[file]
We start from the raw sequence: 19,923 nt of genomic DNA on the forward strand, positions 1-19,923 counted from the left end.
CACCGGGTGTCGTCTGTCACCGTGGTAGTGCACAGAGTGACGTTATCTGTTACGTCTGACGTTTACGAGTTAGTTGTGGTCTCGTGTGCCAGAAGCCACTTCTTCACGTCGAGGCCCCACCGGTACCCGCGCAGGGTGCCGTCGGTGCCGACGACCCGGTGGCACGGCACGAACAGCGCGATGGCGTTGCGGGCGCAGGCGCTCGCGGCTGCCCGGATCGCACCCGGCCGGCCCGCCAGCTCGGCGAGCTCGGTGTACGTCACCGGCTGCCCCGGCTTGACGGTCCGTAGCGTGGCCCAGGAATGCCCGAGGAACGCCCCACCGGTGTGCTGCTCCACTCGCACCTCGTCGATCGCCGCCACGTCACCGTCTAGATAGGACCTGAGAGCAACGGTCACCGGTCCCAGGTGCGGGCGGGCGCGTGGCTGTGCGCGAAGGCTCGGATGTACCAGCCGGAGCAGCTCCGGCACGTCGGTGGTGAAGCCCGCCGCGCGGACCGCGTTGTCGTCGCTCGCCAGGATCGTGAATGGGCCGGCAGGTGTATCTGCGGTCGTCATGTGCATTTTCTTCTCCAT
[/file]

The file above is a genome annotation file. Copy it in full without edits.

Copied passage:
We start from the raw sequence: 19,923 nt of genomic DNA on the forward strand, positions 1-19,923 counted from the left end.
CACCGGGTGTCGTCTGTCACCGTGGTAGTGCACAGAGTGACGTTATCTGTTACGTCTGACGTTTACGAGTTAGTTGTGGTCTCGTGTGCCAGAAGCCACTTCTTCACGTCGAGGCCCCACCGGTACCCGCGCAGGGTGCCGTCGGTGCCGACGACCCGGTGGCACGGCACGAACAGCGCGATGGCGTTGCGGGCGCAGGCGCTCGCGGCTGCCCGGATCGCACCCGGCCGGCCCGCCAGCTCGGCGAGCTCGGTGTACGTCACCGGCTGCCCCGGCTTGACGGTCCGTAGCGTGGCCCAGGAATGCCCGAGGAACGCCCCACCGGTGTGCTGCTCCACTCGCACCTCGTCGATCGCCGCCACGTCACCGTCTAGATAGGACCTGAGAGCAACGGTCACCGGTCCCAGGTGCGGGCGGGCGCGTGGCTGTGCGCGAAGGCTCGGATGTACCAGCCGGAGCAGCTCCGGCACGTCGGTGGTGAAGCCCGCCGCGCGGACCGCGTTGTCGTCGCTCGCCAGGATCGTGAATGGGCCGGCAGGTGTATCTGCGGTCGTCATGTGCATTTTCTTCTCCAT